Today I heard about my former work that the company finally went under, or declared bankruptcy. I am not surprised by this news as the signs were everywhere with these people (i even blogged about this last year several times). My friend who still (was) working there told me this news today. He described the horrors of being told that the doors were closing, and that his final pay will be given along with all of vacation pay and other expenses that the company owed on the end of month pay period, and that any items that belonged to the company must be handed in before the Easter weekend. He described everyone walking around like robots, not saying too much, just quiet from the shock that the day finally came.
Now, I had long since left that place, and I am thankful that I did when I did. For my friend, the prospects of finding good work to replace his wage will be almost next to impossible as the local economy is flush with so many who have been let go. I am sure that there are lots of warehouse workers who are looking for work now. He told me that he will take some time off, go on trip, then start looking when the season goes into summer. I think hundreds, if not thousands of unemployed in British Columbia are doing that very same thing. The story he told me when the final moments came on his last day of work, really made me laugh.
He described everyone being like robots. The bosses had asked everyone to clean and pack up items, and stack them onto pallets. Of course no one was really going at full speed–even with the bosses taunting them to work faster. “What were they gong to do, fire us….” he told me, “we already had our paperwork and pay cheques.” The joke was, if the employees, the labour, did not do it, then the management had to.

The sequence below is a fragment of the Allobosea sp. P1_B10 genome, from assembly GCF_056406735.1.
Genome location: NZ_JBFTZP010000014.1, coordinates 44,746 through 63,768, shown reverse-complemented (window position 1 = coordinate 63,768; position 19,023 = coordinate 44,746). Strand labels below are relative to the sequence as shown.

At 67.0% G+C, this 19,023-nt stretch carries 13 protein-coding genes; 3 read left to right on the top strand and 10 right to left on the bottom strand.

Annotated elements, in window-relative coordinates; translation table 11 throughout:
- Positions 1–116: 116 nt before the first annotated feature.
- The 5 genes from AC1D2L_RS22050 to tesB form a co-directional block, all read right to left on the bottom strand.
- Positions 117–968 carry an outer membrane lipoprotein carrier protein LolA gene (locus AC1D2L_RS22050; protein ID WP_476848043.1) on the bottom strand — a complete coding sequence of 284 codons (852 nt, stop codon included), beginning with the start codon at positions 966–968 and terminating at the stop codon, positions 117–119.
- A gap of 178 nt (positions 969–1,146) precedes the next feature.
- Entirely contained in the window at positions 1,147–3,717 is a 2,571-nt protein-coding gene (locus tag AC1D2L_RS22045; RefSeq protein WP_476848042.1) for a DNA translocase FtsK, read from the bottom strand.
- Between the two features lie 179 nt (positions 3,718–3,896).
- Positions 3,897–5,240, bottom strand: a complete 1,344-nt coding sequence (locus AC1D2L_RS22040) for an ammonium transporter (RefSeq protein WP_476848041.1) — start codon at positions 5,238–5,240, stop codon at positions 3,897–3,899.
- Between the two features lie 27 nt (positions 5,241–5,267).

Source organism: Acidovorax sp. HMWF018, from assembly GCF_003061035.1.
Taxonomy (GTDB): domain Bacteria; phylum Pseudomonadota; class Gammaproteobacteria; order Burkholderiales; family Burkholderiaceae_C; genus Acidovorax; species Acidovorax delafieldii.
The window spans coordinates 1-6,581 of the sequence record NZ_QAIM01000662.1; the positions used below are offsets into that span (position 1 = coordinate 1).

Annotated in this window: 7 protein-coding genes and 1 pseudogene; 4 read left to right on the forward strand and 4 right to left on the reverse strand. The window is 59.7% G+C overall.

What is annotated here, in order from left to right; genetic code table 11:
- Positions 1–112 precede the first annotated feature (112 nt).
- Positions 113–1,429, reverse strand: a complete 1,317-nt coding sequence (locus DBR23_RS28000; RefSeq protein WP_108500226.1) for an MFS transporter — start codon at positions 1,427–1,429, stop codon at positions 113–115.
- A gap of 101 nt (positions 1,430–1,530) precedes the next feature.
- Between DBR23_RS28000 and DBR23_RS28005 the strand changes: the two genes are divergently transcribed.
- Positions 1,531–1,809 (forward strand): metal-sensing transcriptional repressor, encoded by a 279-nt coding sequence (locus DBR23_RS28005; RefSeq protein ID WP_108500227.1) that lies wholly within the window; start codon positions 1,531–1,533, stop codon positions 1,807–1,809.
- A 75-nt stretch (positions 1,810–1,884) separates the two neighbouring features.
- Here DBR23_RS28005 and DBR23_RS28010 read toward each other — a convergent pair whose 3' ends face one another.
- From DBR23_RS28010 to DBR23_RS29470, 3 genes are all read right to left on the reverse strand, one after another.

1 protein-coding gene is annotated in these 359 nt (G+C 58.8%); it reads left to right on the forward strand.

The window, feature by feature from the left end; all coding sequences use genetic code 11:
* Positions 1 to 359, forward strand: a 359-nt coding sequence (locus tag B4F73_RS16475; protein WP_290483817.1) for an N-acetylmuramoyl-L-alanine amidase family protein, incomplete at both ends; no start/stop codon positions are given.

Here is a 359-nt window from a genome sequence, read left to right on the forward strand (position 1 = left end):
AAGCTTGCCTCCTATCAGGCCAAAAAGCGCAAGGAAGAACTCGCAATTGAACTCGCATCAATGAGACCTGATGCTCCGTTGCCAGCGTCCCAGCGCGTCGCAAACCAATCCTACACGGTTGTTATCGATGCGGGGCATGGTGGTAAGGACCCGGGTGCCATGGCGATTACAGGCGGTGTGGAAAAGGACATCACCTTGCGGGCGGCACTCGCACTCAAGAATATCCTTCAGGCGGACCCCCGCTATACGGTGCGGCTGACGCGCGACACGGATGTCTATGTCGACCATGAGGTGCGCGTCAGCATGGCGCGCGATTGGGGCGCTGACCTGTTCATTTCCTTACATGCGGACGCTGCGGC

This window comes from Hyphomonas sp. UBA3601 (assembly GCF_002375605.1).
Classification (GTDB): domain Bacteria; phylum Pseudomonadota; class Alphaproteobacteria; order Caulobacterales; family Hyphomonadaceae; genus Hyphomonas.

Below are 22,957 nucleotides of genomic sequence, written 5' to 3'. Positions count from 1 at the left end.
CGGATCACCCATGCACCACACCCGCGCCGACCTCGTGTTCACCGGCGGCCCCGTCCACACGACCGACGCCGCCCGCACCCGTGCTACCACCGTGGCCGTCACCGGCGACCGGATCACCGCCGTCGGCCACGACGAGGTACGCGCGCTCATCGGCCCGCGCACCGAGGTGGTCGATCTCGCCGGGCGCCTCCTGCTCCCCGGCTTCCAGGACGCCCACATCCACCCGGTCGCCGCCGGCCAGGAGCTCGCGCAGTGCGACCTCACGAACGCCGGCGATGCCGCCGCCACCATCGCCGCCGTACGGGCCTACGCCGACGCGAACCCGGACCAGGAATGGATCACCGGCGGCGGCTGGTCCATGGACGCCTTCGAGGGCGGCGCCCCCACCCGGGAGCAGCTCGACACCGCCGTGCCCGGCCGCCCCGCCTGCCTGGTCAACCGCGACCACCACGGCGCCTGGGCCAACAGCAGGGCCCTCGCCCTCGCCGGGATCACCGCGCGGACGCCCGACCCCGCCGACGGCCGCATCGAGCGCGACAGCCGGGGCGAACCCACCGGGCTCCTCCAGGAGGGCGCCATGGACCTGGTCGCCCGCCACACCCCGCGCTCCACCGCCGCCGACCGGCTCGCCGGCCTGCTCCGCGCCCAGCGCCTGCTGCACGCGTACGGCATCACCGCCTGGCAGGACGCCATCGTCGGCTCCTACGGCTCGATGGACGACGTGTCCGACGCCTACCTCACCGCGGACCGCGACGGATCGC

He told me that when the secretary came around and handed everyone their pay, the very first thing everyone did was sift through their paperwork, even with the bosses barking orders at them to keep working. One of the drivers even told the supervisor to “shut his pie-hole,” then he left. Another employee marched right into the manager’s office and freaked out on him becuase he had not gotten half the pay that he was promised. My friend even noticed that his pay was also off from what he expected, but when bringing up the complaint with the manager, the reply he got was “wait in line.” If he does get screwed from these people, I will help him with the paperwork, to file to retrieve his pay, at the appropriate government office.
At the last hour, and the last moments, everyone left, filling out of the main entrance for the last time. His story, I imagined in my sick and twisted mind, a row of robots being carried down a conveyor-belt, and at the end of it, there is nothing but black emptiness, as one by one, each robot falls off into the darkness below. I am damn thankful that I left from that hell-hole when I did.
As usual, I will not name my friend, or the company that went under. For my close friends who know me, and read the blog, this is the latest news, as it happens, not even twenty-four hours later during the event. I am, thankfully, still employed, albeit at reduced hours also.